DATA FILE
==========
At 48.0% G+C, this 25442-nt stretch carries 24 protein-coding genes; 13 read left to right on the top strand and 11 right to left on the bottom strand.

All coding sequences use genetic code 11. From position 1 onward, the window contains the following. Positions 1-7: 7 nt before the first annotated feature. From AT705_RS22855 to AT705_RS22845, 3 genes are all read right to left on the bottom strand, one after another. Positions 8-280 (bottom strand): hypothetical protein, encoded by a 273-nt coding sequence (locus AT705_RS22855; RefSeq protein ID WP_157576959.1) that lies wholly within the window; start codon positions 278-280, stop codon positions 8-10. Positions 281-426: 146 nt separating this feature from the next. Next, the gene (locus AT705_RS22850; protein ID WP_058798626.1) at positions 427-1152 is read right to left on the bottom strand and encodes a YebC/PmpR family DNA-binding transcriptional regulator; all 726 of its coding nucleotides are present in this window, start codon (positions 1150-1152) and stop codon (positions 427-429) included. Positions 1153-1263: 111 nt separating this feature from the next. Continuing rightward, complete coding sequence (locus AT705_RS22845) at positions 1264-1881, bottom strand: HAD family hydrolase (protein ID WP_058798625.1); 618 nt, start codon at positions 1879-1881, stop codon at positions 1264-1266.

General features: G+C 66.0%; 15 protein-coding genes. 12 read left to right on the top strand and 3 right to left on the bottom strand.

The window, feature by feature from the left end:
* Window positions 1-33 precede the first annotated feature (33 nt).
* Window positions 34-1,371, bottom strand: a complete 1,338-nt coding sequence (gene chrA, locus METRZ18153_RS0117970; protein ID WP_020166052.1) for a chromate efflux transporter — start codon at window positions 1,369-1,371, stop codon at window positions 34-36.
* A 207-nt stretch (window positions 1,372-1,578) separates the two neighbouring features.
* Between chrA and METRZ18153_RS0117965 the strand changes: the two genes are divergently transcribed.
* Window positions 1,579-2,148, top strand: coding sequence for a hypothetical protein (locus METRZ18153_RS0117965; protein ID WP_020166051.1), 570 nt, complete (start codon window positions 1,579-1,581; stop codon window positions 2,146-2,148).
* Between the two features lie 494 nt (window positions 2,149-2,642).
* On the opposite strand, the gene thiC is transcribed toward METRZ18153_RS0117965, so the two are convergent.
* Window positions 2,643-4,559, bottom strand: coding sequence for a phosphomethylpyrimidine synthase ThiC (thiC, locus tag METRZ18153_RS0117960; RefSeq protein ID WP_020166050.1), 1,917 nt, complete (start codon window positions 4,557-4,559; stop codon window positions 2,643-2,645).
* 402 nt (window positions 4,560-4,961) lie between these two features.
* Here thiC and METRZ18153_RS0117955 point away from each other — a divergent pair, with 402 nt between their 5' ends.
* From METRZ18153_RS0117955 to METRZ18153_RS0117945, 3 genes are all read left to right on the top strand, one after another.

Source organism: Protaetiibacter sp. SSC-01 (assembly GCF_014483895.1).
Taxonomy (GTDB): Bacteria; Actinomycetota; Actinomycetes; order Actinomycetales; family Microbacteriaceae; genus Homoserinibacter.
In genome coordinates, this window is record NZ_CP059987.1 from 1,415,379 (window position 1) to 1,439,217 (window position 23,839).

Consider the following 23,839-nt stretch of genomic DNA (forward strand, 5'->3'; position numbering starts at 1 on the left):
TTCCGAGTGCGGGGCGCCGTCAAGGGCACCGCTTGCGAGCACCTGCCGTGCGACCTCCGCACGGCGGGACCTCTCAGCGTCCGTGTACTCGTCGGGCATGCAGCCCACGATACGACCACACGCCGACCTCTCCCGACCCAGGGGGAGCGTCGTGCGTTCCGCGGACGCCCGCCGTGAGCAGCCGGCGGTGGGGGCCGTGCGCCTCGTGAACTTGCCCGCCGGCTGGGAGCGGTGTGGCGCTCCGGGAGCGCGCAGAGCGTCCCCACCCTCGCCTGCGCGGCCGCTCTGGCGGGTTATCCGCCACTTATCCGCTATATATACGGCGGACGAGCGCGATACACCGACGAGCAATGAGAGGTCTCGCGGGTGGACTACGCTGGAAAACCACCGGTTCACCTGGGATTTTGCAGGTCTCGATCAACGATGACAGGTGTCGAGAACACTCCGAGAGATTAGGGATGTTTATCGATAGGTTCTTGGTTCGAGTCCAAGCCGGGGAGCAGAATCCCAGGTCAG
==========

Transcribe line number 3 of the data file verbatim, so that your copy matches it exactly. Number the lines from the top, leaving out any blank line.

General features: G+C 66.0%; 15 protein-coding genes. 12 read left to right on the top strand and 3 right to left on the bottom strand.